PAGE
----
It certainly can be argued that without today's digital marketing and productivity tools, it would be impossible for online marketers to do what they do.
So being aware of (and mastering at least some of) these tools is a necessary part of any event marketer's job. The scope of what's available certainly can be daunting. But fortunately there are others who regularly share their recommendations online.
My process for finding and adopting new tools is simple: I watch what people I trust are recommending and when something intrigues me, I make time to try it out. (Usually online tools offer a cost-free entry level version, or at least a free trial period.)
If I like the tool, I will try to use it to assist with my daily or weekly tasks. If it's a true fit, it becomes integrated on a regular basis, and I barely even think about it anymore.
Here are 7 tools that I use so often, I almost forget I use them.
Toggl is a time management tool that allows you to keep track of how much time you are spending on your tasks. I begin my day by entering my first tasks here and assigning them to the appropriate client. Not only does this tool help me to keep track of my hours so that I can bill clients appropriately, it also helps me to manage my time more effectively so that I'm less likely to be sidetracked. Toggle is an online tool, nothing to download.
After I get the morning's first email correspondence done and have had a quick look at my social media accounts, I go to Feedly, my favorite tool for curating content.
Feedly allows me to keep an eye on the latest posts of my favorite blogs - and organize these "feeds" into collections to reflect different topics. For instance, I have a "content marketing" collection where I can view the latest posts from the content marketing bloggers I follow. I also have a "transportation" collection where I can collect feeds from sites and blogs that write about transportation - a topic of interest to the niche audience of one of my clients.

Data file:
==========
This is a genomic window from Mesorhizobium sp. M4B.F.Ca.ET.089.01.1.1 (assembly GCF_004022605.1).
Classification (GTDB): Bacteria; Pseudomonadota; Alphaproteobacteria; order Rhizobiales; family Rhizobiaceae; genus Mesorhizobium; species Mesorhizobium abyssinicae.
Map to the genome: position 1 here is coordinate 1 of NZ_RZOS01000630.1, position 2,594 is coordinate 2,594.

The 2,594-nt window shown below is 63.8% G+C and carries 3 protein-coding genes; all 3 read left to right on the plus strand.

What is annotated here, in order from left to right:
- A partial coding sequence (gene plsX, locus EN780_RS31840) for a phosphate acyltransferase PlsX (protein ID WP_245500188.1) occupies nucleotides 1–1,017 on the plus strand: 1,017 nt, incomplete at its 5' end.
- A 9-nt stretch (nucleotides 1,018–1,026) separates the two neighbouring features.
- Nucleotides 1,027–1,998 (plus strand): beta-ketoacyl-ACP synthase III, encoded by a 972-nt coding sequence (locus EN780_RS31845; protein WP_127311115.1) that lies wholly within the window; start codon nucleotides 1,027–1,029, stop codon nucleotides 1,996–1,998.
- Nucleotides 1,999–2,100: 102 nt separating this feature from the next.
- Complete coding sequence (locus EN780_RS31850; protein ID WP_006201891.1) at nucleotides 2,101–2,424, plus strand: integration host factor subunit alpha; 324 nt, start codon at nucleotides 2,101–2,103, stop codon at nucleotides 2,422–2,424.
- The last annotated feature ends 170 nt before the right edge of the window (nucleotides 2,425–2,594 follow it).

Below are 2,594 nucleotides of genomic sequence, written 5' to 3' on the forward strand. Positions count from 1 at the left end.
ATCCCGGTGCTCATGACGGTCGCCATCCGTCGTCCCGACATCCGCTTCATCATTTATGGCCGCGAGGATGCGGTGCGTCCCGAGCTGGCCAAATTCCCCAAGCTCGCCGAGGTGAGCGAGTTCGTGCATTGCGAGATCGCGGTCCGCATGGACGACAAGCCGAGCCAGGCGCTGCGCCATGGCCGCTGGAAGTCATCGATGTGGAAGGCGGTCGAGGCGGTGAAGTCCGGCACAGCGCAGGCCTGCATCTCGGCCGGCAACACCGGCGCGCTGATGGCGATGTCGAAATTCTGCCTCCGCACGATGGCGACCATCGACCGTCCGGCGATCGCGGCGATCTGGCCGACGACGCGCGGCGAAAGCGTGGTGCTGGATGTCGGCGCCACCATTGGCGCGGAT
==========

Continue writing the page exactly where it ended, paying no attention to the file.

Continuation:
All of this, I get at no charge, though the Pro version of feedly is reasonably priced at $45 per year and offers integration with such other tools and platforms as Evernote, DropBox, Buffer, HootSuite, and LinkedIn.
There are a lot of options now for finding free photos and graphics. The new tools certainly warrant further exploration, from what I've read. But I keep going back to my tried and true favorite for finding appropriate photos that don't require royalty payments: Photo Pin.
Photo Pin is a tool that allows you to search for Flickr Creative Commons photos using keywords. Search results are displayed in small versions of the photos. By clicking on one, you can choose the size you want and download the picture to your own computer. It also provides the html code for you to add to your post to properly give credit to the photographer and link back to his or her Flickr page.
Working with my colleagues in Ottawa Canada, I have found Basecamp to be extremely useful for keeping us all on the same page.
First, it solves that persistent problem of the group email that is difficult to follow - ie who responded when and to whom. On Basecamp team communication is clearly posted in Messages and easy for all team members to follow.
To Dos allow specific tasks to be assigned to individuals, with due dates. Basecamp also offers the Writeboards feature which allows team members to all work on the same document. The Files feature allows storage of very large files such as visuals and text documents to which all team members have access.
Finally, Storify is a wonderful tool for capturing stories and conversations that are happening on social media and turning them into aesthetically pleasing content for your marketing.
I regularly use it to capture the conversations that happen during the weekly Twitter chat on content marketing that I moderate, #ContentChat. I embed these captured conversations on the Smarter Shift WordPress blog, thanks to a plugin designed just for this. You can have a look at how I do this, here.
For events, Storify is a particularly useful way to capture the social media conversation. Just search for your event hashtag within the Storify tool under Twitter, Facebook, G+, You Tube, Getty Images, Flickr, Instagram, Google, or Giphy. Choose from the results and drop and drag them to you Storify posts. You can add your own text to help tell the story.
For more insights, read Focused Productivity: Ways to Achieve the Nearly Impossible in Content Marketing.